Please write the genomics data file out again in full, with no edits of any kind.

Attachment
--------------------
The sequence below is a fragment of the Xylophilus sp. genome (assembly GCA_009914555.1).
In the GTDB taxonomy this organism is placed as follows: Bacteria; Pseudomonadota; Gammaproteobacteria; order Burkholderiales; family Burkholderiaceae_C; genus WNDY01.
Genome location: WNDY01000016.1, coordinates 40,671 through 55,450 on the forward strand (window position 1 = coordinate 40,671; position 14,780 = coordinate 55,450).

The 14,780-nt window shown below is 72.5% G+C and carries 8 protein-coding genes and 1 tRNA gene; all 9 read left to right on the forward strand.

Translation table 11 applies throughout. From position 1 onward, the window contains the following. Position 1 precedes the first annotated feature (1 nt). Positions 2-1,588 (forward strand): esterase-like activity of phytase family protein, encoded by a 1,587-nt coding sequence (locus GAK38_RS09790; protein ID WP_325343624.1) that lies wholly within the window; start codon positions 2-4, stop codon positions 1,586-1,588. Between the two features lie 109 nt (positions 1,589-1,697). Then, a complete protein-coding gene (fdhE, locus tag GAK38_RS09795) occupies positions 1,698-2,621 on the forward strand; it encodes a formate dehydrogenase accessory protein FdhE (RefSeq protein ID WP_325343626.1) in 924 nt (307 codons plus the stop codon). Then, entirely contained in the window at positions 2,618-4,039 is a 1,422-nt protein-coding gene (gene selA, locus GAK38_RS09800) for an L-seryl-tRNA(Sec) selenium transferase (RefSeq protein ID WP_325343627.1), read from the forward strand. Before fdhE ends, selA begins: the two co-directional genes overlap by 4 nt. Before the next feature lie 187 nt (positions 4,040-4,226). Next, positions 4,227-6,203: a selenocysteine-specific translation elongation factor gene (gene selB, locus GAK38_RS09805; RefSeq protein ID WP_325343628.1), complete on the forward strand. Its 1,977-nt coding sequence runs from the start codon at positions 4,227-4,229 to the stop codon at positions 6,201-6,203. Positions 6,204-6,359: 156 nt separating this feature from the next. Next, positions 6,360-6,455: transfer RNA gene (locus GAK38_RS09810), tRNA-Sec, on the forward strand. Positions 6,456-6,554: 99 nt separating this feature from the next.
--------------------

The sequence below is a fragment of the Xylophilus sp. genome (assembly GCA_009914555.1).
In the GTDB taxonomy this organism is placed as follows: Bacteria; Pseudomonadota; Gammaproteobacteria; order Burkholderiales; family Burkholderiaceae_C; genus WNDY01.
Genome location: WNDY01000016.1, coordinates 40,671 through 55,450 on the forward strand (window position 1 = coordinate 40,671; position 14,780 = coordinate 55,450).

The 14,780-nt window shown below is 72.5% G+C and carries 8 protein-coding genes and 1 tRNA gene; all 9 read left to right on the forward strand.

Translation table 11 applies throughout. From position 1 onward, the window contains the following. Position 1 precedes the first annotated feature (1 nt). Positions 2-1,588 (forward strand): esterase-like activity of phytase family protein, encoded by a 1,587-nt coding sequence (locus GAK38_RS09790; protein ID WP_325343624.1) that lies wholly within the window; start codon positions 2-4, stop codon positions 1,586-1,588. Between the two features lie 109 nt (positions 1,589-1,697). Then, a complete protein-coding gene (fdhE, locus tag GAK38_RS09795) occupies positions 1,698-2,621 on the forward strand; it encodes a formate dehydrogenase accessory protein FdhE (RefSeq protein ID WP_325343626.1) in 924 nt (307 codons plus the stop codon). Then, entirely contained in the window at positions 2,618-4,039 is a 1,422-nt protein-coding gene (gene selA, locus GAK38_RS09800) for an L-seryl-tRNA(Sec) selenium transferase (RefSeq protein ID WP_325343627.1), read from the forward strand. Before fdhE ends, selA begins: the two co-directional genes overlap by 4 nt. Before the next feature lie 187 nt (positions 4,040-4,226). Next, positions 4,227-6,203: a selenocysteine-specific translation elongation factor gene (gene selB, locus GAK38_RS09805; RefSeq protein ID WP_325343628.1), complete on the forward strand. Its 1,977-nt coding sequence runs from the start codon at positions 4,227-4,229 to the stop codon at positions 6,201-6,203. Positions 6,204-6,359: 156 nt separating this feature from the next. Next, positions 6,360-6,455: transfer RNA gene (locus GAK38_RS09810), tRNA-Sec, on the forward strand. Positions 6,456-6,554: 99 nt separating this feature from the next.